A Look at Brooklyn, then and now.
The pattern of development in many residential neighborhoods in Brooklyn is a familiar one to us by now: farmlands become suburban estates, which in turn are replaced by large mansions and row house blocks. Those mansions, with their generous plots of land, are themselves replaced by large apartment buildings. We see this in Brooklyn Heights, Clinton Hill, Crown Heights and Park Slope, especially, and to a lesser degree in other parts of Brooklyn.
By the dawn of the 20th century, neighborhoods like Park Slope were completely developed and more and more people were still trying to get in. The very wealthy people who had built large mansions in the last quarter of the 19th century, especially those on 8th Avenue and Prospect Park West, were getting restless, and were starting to look elsewhere, to the next fashionable neighborhood. The new wealthy suburbs of Westchester and Long Island, and the fashionable new luxury apartment buildings of Manhattan were drawing them out of Brooklyn, leaving large houses that no longer had appeal for other single family buyers.
House after house was listed for sale, being marketed for development. It said so right on the sign. They were all replaced by apartment buildings, most built in the 1920s and ‘30s. It’s only when we see old photographs of these streets that we have a look into the past and see what neighborhoods like Park Slope looked like when the mansion was king, and their occupants some of Brooklyn’s most influential people. A prime example is 90 Eighth Avenue.
This large house, as seen in this 1928 photograph, was built for General Christian T. Christiansen, a Civil War hero, later financier and philanthropist. He was Danish by birth and came here in 1850. When the war broke out, he volunteered, and as a first lieutenant he helped recruit and organize the First New York Volunteers. During the course of the Civil War, he rose to the rank of brigadier general.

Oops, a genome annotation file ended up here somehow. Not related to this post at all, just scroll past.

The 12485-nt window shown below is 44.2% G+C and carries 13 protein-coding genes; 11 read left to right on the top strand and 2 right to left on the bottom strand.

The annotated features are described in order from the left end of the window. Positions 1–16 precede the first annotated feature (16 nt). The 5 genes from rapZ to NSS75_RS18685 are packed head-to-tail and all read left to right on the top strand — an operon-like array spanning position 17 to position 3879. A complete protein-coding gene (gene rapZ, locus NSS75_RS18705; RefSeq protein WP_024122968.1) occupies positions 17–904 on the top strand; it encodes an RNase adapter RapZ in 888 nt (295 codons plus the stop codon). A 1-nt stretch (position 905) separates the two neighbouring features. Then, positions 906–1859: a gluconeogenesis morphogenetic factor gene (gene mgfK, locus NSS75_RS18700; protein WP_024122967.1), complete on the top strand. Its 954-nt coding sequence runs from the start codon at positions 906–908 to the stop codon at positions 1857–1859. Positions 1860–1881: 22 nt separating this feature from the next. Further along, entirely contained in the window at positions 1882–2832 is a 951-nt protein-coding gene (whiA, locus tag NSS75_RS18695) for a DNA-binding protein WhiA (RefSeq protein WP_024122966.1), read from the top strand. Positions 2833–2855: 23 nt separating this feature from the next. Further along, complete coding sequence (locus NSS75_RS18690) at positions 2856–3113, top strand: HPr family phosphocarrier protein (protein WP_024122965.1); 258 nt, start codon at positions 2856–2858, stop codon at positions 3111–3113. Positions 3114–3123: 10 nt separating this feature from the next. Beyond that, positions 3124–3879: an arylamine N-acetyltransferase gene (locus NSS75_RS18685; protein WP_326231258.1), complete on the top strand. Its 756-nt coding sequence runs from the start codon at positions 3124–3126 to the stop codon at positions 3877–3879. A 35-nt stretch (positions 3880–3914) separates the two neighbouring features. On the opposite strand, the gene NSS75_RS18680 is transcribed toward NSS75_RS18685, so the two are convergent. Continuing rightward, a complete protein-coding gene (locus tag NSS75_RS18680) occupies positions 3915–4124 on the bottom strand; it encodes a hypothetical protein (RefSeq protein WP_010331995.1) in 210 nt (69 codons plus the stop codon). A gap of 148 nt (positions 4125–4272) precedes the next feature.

His wartime heroism and valor came to the attention of the King of Denmark, who bestowed a knighthood upon him in 1867, and appointed him the acting Charge d’Affaires and Danish Consul for the Port of New York, positions he held from 1868 until 1877. He then went into finance, and was an extremely successful broker and banker, becoming manager of Drexel, Morgan & Co. and later, president of the Brooklyn Trust Company.
General Christiansen was also a dedicated philanthropist. He was very active in many Brooklyn charities, including hospitals and dispensaries, children’s charities, housing and educational concerns. He sat on the boards of several large charities, and in his capacity as president of the Brooklyn Trust Company was also an active participant in city affairs.
Although he did not hold a city office, he was a citizen watchdog into the affairs of finance in Brooklyn’s city government, which had a reputation for cronyism and corruption under several administrations, including that of Mayor David Boody, who was mayor between 1892 and 1893. The terms for mayors back then were only a year at a time, so it was possible for someone to only be a footnote in the history books, but have quite an impact for those who had to live through them. Christiansen became a thorn in Boody’s side, as he tried to stop payments the city was making to institutions that were fronts for slush funds. He and his fellow reformers were successful, a story for another time.